So I played it again. What a great game, really. This time only took me 5-6 hours to complete. There is a Portal 2 coming next year, and I'm really looking forward to play it.
Thursday, September 23, 2010
I've just sent a game proposal to a Gamasutra contest that I found interesting (Clicky clicky). You're required to create a new game using the same engine and gameplay used in Heavy Rain. I think it's important to test your skills regularly, so I sent a proposal you can see here (Clicky clicky). There is no reward as far as I know. It's just something that keeps your mind busy.
Wednesday, September 22, 2010
Friday, September 17, 2010
Friday, September 3, 2010
I declare myself a defender of the ‘so-so’ games. Journalists have the tendency to highlight only the most relevant games of the year, and totally forget about all those games which (despite being acceptably entertaining) are not above 90 in Metacritics.
Star Wars Force unleashed (Wii) is one of those games. It has no critical flaws of any kind but instead a long list of minor defects that, if solved, would have turned it into the game of the year. But since that didn’t happened, I had a decent playtime and it became the first Wii game I ever finish.
Things I liked:
- The basic force powers work nicely, and you really feel the developers’ original intention of making you feel the force like you’d never done before
- The optional exploration challenges worked fine
- For most parts of the game I really felt like a semi-god
- The length of the game is perfect, at least for me (8-9 hours)
Things I disliked:
- Level design mainly based on endless ‘pulls’
- The plot has been poorly developed
- Too many force powers (but this is probably just me, since I’m not a fan of brawling games)
- Whenever you fought ranged enemies, things got too tough
- Frequent camera issues
- The difficulty curve was often badly adjusted
Tuesday, August 17, 2010
And another game bites the dust. This time Heavy Rain. The gameplay is kind of unique, since it’s totally based on the story. In order to progress along the plot, you need to perform constant and mostly repetitive Quick Time Events, and that’s pretty much all you can do aside from some exploration.
On the minus side, the character storylines are constantly cheating the player, since they perform certain actions that are inconsistent with their final true nature. Also, the developers made an effort to make them all look suspicious (the story is essentially a whodunit) and eventually many aspects of their actions remain unsolved.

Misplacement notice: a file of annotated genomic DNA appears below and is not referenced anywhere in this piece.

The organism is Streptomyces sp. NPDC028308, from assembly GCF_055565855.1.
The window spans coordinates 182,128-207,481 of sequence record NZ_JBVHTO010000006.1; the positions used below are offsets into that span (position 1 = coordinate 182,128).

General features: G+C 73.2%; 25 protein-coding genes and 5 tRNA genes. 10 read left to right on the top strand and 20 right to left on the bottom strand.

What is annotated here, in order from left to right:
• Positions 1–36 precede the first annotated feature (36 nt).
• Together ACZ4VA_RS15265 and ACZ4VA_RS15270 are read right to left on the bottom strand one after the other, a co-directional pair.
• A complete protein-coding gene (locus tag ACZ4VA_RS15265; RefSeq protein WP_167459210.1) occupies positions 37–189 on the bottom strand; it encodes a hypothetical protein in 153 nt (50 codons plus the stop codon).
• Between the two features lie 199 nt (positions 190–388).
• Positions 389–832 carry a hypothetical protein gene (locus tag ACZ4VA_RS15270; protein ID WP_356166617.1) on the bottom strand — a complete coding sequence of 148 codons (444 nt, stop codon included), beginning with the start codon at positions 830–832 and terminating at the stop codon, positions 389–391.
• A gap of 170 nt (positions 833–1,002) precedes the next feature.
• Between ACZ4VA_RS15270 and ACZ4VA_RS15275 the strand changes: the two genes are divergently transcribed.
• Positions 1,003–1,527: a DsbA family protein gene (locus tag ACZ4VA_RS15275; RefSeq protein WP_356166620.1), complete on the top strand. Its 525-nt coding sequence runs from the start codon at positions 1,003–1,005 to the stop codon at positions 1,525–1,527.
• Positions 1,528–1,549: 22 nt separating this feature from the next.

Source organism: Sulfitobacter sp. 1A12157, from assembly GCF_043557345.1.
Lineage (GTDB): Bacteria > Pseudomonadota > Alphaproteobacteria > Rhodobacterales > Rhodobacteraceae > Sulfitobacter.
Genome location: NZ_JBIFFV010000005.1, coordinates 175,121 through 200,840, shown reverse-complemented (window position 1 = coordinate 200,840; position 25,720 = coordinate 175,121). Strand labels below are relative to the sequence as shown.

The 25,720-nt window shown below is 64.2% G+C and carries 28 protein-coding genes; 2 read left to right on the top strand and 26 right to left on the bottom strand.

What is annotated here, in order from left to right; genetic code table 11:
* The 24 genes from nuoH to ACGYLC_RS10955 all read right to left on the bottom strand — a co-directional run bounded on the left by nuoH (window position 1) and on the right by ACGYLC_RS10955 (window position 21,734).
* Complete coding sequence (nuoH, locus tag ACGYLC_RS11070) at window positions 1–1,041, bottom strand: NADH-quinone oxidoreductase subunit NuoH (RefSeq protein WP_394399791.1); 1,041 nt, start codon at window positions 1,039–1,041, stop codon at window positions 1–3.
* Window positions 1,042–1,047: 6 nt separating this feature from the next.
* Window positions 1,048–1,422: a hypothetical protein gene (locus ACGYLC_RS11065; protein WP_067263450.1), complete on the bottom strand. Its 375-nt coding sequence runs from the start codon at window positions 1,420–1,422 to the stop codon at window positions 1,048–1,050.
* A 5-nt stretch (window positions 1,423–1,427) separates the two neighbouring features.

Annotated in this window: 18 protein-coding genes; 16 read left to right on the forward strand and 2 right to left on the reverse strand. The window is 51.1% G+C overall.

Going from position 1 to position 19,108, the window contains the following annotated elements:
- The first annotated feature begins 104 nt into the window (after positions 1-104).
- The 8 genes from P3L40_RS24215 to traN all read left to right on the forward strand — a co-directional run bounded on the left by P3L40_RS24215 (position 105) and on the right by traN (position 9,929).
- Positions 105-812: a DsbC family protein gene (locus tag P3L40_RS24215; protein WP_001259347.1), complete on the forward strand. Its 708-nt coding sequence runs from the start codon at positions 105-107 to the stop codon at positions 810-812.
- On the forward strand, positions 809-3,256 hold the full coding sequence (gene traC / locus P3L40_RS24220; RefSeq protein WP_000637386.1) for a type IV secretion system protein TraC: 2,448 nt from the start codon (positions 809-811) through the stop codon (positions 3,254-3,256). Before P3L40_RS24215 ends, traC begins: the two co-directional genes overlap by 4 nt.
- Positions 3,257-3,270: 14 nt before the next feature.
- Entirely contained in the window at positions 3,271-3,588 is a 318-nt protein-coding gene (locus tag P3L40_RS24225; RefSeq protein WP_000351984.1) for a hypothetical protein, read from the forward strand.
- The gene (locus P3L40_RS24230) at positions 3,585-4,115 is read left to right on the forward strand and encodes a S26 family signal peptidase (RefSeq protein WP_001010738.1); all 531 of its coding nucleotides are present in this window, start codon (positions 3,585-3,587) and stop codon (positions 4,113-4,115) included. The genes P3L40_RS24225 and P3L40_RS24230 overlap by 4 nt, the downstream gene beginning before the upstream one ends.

Apart from this, I’m missing the player’s actions to be more relevant. Changing diapers is not particularly epic. Also, Jayden’s investigation gameplay seems completely out of key for its Science-Fiction look, the loading screens appear to be bugged when combined with the Trophees, and the letter font of the game is far too small.
On the plus side, I like when game developers take a chance on something new and risky, and Heavy Rain is a not-that-common experience. It’s heavily based on the story, which means the interaction is limited, but I’m ok with that as long as the plot is not shitty. And it is not. Ok, it’s not as original or engaging as an average movie can be, but for a videogame is rare to see. The difficulty level is well adjusted, and the quality of the characters and animations is remarkable.
So I’d say if you’re interested on videogame storytelling, Heavy Rain is a must-see. If not, then you should probably look for something else.
Thursday, July 22, 2010
Yesterday night I completed Killzone 2 (PS3). My overall feeling about the game is very good. They’ve removed the character selection option from the original Killzone, and they’ve focused on making the level design more exciting. I suspect why: The creation of levels with compelling challenges for the different characters is something they didn’t excel in the first game. They decided to remove that feature, and enhance the levels instead.